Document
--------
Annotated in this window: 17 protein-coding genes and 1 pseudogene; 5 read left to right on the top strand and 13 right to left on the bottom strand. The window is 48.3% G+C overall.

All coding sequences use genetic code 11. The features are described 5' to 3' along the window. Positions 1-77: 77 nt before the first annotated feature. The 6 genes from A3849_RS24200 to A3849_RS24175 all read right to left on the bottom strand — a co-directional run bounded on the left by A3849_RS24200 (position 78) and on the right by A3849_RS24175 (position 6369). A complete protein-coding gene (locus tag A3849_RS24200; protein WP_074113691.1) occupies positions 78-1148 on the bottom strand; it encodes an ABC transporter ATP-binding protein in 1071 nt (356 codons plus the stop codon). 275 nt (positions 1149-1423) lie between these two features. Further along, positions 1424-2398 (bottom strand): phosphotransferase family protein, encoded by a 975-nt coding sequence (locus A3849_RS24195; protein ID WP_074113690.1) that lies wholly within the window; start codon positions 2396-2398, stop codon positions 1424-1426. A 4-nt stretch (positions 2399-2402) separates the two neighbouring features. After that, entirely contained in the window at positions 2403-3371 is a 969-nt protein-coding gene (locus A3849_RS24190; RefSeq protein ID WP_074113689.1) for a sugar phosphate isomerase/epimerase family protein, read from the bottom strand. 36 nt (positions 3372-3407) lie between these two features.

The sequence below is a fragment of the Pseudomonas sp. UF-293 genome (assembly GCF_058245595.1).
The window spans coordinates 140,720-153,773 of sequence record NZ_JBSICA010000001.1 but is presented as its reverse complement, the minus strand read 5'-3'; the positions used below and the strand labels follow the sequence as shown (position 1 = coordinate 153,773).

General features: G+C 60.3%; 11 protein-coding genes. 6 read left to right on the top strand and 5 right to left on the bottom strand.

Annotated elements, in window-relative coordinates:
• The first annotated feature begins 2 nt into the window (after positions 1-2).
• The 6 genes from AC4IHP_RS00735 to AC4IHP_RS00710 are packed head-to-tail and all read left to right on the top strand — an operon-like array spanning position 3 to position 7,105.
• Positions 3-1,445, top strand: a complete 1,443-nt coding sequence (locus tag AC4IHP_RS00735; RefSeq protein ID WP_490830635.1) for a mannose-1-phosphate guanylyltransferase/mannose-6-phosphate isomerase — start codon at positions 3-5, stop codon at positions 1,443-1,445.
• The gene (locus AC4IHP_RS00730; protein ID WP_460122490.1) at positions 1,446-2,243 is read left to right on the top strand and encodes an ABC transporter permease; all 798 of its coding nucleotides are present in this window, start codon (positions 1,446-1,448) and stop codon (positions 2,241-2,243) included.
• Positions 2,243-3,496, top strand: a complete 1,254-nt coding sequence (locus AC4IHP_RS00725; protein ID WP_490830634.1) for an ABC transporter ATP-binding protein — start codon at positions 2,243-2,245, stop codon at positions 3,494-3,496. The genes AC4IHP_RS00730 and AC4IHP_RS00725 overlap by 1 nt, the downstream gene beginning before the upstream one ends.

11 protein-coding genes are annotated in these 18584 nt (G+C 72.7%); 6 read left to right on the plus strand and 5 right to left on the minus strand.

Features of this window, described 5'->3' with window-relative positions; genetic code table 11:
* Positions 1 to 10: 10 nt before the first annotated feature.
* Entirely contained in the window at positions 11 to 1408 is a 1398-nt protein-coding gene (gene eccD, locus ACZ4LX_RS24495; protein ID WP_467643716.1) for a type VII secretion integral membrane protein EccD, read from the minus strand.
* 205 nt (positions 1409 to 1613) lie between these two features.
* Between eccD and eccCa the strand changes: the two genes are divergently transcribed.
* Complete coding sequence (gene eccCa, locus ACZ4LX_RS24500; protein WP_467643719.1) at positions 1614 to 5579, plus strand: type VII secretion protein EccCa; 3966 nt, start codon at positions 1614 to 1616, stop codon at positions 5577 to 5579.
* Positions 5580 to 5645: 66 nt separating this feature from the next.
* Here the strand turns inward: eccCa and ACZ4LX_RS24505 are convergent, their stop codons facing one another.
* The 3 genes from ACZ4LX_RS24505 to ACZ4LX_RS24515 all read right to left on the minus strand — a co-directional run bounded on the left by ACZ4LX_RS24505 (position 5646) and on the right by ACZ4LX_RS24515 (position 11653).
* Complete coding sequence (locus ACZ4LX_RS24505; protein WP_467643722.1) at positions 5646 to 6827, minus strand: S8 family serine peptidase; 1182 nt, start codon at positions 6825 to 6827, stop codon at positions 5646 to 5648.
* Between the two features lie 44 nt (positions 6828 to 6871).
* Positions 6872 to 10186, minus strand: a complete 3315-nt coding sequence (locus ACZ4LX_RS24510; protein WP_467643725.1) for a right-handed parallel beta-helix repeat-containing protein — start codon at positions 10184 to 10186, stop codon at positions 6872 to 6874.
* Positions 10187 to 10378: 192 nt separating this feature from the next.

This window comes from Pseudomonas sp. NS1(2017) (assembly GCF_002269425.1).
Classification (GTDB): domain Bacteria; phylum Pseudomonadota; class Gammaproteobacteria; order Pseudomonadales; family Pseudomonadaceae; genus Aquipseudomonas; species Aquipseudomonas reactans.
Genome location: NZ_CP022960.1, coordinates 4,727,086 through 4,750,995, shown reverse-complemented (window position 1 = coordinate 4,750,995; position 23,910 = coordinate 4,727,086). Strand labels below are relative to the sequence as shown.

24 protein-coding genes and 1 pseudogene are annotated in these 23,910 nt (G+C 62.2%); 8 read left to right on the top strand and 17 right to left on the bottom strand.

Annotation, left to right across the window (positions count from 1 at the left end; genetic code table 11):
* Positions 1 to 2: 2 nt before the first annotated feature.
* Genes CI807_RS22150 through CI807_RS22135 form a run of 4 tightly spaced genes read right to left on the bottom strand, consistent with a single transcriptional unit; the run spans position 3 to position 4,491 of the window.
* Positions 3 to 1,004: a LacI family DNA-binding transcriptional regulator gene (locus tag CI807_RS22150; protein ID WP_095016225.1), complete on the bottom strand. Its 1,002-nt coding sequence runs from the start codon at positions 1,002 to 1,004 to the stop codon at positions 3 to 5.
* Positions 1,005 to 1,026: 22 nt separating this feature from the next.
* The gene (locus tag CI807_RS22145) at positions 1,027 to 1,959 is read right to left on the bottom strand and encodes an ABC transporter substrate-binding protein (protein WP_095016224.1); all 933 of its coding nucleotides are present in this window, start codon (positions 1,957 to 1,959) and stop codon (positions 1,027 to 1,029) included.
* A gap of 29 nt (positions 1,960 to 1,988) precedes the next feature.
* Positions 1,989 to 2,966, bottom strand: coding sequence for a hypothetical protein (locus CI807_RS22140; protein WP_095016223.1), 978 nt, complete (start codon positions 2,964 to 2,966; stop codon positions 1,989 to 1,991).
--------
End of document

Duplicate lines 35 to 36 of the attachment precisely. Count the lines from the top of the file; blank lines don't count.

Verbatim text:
* The gene (locus tag CI807_RS22145) at positions 1,027 to 1,959 is read right to left on the bottom strand and encodes an ABC transporter substrate-binding protein (protein WP_095016224.1); all 933 of its coding nucleotides are present in this window, start codon (positions 1,957 to 1,959) and stop codon (positions 1,027 to 1,029) included.
* A gap of 29 nt (positions 1,960 to 1,988) precedes the next feature.